Recently my family, initiated by my Dad, undertook a serious and regimented vegan diet. They eat no animal products, and very little soy. They consume an endless amount of vegetables, with very little sugar or oil, an almost no fat outcome. The diet is meant to reverse the harmful effects of obesity, making you shed some serious lbs. We all know how my Elimination Diet turned out, but I’d like to borrow some of their initiative. I’m not going Vegan, or even Low Fat. I do have that delightful kangaroo pouch and “Muffin top” leftover from the past 9 months of gestation, but at this point I’m more concerned with getting enough healthy food and vitamins into my system so I can have energy to do something,anything. I’m starting with Breakfast. Most important meal of the day. While some people might say cake for breakfast is bad, I say nay!
In order to boost my vitamin intake, I’ve decided that every meal needs to have at least one good vegetable serving, and even more would be better. Sweet potatoes are an absolute super food when it comes to health, and there is no better time than Fall to savor them. I would also try pumpkin, but it is non-existent here except in a can, which costs $15. No thanks. Sweet potato bread is considered Quick Bread- which has really no resemblance to bread other than it’s baked in a loaf pan and can be cut into slices. A dense, muffin like cake, it can easily be filled with dried fruits and nuts, and it is easy to keep the fat content down if you replace the oil with applesauce. This is an easy way to sneak a vegetable into your kids diet too- they will never know the difference! Paired with a cup of antioxidant tea and some fruit, it’s not a bad way to start the day. Next up, healthy lunches, dinner, exercise and *gasp* social interaction!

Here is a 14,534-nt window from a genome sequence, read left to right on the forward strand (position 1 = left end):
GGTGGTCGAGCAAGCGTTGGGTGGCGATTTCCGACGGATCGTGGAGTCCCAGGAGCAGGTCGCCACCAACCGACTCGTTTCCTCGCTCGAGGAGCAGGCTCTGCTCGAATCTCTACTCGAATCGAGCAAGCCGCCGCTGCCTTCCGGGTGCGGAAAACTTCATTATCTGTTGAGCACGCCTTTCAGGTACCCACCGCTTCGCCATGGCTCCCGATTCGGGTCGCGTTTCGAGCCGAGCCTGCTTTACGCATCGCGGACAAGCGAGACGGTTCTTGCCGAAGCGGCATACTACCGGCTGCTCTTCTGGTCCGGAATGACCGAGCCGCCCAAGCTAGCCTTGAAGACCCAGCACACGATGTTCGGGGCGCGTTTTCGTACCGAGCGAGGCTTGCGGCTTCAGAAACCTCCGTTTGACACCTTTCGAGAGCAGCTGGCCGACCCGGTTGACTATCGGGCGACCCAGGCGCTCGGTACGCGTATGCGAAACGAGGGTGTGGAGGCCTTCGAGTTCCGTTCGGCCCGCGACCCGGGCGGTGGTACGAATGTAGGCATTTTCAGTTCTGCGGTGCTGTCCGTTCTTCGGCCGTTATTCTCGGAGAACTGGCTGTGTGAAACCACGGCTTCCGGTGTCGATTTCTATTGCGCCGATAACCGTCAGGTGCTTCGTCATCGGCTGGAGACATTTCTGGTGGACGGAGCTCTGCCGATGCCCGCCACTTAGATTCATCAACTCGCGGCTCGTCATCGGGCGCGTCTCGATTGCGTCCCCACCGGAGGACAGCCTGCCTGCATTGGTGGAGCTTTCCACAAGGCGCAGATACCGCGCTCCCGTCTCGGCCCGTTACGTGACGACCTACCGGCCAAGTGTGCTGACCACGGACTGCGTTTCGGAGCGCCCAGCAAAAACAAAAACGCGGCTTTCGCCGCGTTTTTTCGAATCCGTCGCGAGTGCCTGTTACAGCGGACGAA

Sweet Potato Bread
I altered the original recipe by cutting out 1 cup of sugar, swapping the white flour for whole wheat, and using half applesauce and half oil. It tasted very healthy. Next time I will only cut out 1/2 cup of the sugar and I’ve updated the recipe as such. If you want a sweeter and less of a health-food kinda loaf, up the sugar and try the white flour version.
1 cup white sugar